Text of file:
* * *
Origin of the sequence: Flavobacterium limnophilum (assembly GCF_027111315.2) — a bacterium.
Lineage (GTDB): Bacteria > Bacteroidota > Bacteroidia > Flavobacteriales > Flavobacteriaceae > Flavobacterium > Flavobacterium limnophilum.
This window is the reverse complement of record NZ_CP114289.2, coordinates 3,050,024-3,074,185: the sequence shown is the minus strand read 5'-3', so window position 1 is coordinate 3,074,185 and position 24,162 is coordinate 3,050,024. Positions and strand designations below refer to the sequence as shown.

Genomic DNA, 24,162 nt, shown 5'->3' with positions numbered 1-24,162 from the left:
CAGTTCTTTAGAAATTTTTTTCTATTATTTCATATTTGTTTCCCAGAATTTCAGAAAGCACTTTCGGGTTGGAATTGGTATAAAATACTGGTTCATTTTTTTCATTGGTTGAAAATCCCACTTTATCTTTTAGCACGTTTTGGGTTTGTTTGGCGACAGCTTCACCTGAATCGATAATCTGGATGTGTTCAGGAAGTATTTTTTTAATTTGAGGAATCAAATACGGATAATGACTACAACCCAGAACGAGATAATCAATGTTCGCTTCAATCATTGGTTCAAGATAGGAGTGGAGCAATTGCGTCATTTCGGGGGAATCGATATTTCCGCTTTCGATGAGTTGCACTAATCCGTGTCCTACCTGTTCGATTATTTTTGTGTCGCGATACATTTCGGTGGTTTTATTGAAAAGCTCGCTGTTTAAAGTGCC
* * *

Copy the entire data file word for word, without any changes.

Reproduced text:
Origin of the sequence: Flavobacterium limnophilum (assembly GCF_027111315.2) — a bacterium.
Lineage (GTDB): Bacteria > Bacteroidota > Bacteroidia > Flavobacteriales > Flavobacteriaceae > Flavobacterium > Flavobacterium limnophilum.
This window is the reverse complement of record NZ_CP114289.2, coordinates 3,050,024-3,074,185: the sequence shown is the minus strand read 5'-3', so window position 1 is coordinate 3,074,185 and position 24,162 is coordinate 3,050,024. Positions and strand designations below refer to the sequence as shown.

Genomic DNA, 24,162 nt, shown 5'->3' with positions numbered 1-24,162 from the left:
CAGTTCTTTAGAAATTTTTTTCTATTATTTCATATTTGTTTCCCAGAATTTCAGAAAGCACTTTCGGGTTGGAATTGGTATAAAATACTGGTTCATTTTTTTCATTGGTTGAAAATCCCACTTTATCTTTTAGCACGTTTTGGGTTTGTTTGGCGACAGCTTCACCTGAATCGATAATCTGGATGTGTTCAGGAAGTATTTTTTTAATTTGAGGAATCAAATACGGATAATGACTACAACCCAGAACGAGATAATCAATGTTCGCTTCAATCATTGGTTCAAGATAGGAGTGGAGCAATTGCGTCATTTCGGGGGAATCGATATTTCCGCTTTCGATGAGTTGCACTAATCCGTGTCCTACCTGTTCGATTATTTTTGTGTCGCGATACATTTCGGTGGTTTTATTGAAAAGCTCGCTGTTTAAAGTGCC